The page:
What do we see or not see, and how do we respond? My response will be called “The Scope,” but it won’t begin there.
I confess that in any group of three, I am two. Myself watching myself. I admit that, in my writings, the third person, while not me, is someone who knows a lot about me. Thus have I altered the first person pronoun so that he is I and will be I long after the one who here inhabits the I has gone. What am I getting at? It is to suggest that projection and abstraction are ways to transcend the tangible gang war that is contemporary nationalisms. To conjecture that artifice, fancy, illusion, fable and the generalized vision made possible by abstraction are what we use to save ourselves, day after day. We inhabit them. We push ourselves out of ourselves to inhabit them. If there are those who do not buy it, well, they have their own escapes. Some went under the bed, some to the cellar, some to the woods. Some enlisted, some went to prison to be safe. Some sought anonymity—if not off the grid, of a profile so low they would be overlooked by the satellites and could readily stay off the moving target. We were writing students when Dr. Finch, our nervous professor and cellist, praised Lew’s story, in which a distraught salesman on the way home stopped in a penny arcade to fire a rifle beam at the midsection of a glassed-in bear. Our beloved teacher noted that the shooter was at the same time shooting his reflection on the glass. The bear reared, growled, and reversed his course with each hit. The man shot himself again and again. For the moment, his truth lay in the efficacy of a rifle scope. I had no symbolism in me and did not understand. Lew’s was the best of our stories, because his troubled character would remain in the arcade, never running out of quarters and bullets. He is still there, he will always be there. That was Lew’s achievement. Some went under the bed and are still there, some to the woods, some to prison. Some wrote about it.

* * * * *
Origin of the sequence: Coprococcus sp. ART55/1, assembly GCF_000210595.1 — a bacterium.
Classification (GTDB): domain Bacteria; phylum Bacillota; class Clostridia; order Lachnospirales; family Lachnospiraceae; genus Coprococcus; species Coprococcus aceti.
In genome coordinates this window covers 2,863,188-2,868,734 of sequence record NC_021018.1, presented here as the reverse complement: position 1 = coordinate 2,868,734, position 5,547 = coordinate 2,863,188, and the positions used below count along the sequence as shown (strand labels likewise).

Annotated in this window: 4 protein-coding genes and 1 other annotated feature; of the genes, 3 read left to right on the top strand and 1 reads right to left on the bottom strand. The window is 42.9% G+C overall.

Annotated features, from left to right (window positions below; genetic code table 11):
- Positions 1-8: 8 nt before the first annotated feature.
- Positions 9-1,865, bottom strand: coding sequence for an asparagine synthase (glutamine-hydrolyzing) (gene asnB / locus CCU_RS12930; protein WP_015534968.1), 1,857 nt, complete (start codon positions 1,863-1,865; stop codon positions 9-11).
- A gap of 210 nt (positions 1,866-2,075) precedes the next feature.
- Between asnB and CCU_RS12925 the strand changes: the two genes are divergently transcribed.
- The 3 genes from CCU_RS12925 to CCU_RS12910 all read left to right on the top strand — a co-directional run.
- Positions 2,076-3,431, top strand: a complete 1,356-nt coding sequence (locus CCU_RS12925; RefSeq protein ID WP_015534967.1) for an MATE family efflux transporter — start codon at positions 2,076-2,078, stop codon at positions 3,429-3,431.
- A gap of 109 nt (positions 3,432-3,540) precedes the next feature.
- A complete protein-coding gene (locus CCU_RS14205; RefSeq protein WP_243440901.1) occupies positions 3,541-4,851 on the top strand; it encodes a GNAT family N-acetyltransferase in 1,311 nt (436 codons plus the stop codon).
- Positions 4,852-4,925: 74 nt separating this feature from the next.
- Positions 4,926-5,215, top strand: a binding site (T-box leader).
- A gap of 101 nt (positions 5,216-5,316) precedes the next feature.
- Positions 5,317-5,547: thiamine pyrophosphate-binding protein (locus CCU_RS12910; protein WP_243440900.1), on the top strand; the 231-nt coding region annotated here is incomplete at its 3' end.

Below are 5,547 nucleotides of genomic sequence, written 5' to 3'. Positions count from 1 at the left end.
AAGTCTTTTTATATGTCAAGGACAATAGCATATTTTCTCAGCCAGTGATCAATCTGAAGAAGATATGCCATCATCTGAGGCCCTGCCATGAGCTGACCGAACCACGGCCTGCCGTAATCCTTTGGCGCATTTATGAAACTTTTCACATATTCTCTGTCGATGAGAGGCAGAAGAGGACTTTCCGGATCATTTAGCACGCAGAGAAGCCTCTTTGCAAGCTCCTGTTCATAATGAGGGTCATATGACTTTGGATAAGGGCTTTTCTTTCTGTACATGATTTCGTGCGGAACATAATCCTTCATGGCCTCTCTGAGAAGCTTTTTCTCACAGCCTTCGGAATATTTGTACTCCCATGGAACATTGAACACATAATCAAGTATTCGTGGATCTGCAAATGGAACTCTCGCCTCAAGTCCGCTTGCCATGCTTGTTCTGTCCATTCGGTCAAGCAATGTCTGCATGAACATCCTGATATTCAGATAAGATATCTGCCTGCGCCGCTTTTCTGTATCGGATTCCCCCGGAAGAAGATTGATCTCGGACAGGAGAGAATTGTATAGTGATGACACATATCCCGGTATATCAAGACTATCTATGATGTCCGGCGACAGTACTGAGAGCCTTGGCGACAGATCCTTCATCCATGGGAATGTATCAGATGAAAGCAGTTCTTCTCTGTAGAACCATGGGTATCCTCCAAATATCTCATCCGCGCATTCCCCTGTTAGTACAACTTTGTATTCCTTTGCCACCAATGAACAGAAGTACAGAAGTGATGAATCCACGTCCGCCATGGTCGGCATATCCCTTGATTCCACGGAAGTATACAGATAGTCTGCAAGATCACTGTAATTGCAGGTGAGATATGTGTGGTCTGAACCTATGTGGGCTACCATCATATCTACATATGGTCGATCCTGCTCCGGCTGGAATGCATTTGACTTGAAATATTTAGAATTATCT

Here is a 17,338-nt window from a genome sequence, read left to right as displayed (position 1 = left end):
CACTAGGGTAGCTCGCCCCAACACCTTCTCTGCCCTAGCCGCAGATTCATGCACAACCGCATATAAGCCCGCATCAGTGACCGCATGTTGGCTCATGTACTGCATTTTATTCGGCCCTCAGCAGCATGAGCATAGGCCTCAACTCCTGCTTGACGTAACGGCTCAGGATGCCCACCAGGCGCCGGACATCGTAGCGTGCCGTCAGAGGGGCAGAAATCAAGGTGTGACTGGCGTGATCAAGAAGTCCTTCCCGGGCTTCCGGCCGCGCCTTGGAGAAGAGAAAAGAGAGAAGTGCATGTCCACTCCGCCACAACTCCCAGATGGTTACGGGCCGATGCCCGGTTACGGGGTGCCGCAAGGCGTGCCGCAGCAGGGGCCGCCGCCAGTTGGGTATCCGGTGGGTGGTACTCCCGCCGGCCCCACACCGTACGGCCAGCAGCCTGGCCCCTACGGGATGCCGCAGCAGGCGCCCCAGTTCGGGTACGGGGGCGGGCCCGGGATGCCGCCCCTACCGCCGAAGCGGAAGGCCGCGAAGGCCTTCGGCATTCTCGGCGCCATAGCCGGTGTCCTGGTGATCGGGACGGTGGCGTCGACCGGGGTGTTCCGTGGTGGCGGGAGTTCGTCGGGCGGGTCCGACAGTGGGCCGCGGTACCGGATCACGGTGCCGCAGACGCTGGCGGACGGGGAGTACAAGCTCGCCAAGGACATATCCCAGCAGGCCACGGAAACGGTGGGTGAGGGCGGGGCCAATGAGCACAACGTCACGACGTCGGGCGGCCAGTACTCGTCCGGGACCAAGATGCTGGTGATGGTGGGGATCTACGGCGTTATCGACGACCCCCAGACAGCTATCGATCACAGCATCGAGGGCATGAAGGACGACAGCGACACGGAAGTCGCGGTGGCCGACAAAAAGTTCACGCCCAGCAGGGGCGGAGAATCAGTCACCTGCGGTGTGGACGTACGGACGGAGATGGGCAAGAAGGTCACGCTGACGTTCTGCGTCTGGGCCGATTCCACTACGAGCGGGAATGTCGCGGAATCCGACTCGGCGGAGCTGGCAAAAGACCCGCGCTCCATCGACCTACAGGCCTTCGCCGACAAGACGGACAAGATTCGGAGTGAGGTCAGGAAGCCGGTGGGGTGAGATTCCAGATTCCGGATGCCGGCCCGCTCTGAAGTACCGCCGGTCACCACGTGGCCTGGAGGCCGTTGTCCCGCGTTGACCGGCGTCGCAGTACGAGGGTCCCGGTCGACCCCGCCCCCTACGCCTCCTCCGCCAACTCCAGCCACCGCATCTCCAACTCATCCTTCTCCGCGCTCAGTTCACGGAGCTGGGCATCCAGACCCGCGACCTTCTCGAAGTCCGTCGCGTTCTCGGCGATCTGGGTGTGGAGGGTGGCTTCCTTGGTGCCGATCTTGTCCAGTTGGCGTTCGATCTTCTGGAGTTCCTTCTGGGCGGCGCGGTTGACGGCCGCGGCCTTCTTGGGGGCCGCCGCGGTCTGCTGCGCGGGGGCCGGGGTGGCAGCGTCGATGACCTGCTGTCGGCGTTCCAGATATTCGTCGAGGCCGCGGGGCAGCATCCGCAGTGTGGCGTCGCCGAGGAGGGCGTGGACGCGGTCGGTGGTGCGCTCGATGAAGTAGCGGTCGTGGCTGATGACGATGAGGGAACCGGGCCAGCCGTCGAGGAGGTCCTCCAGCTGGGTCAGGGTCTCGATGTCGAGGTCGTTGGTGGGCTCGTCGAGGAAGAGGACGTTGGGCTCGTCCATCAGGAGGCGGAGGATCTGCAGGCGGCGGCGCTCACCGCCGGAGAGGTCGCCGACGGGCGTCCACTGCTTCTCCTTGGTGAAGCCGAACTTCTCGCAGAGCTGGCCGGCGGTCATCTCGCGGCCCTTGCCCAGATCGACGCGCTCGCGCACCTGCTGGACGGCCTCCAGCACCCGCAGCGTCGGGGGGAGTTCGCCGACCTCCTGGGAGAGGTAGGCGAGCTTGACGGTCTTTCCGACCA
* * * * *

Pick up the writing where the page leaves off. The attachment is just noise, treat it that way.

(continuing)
Sometimes one word in Chris’s paragraph stirred something in me that might lead to a response. This paragraph by Chris is called “Cognac.”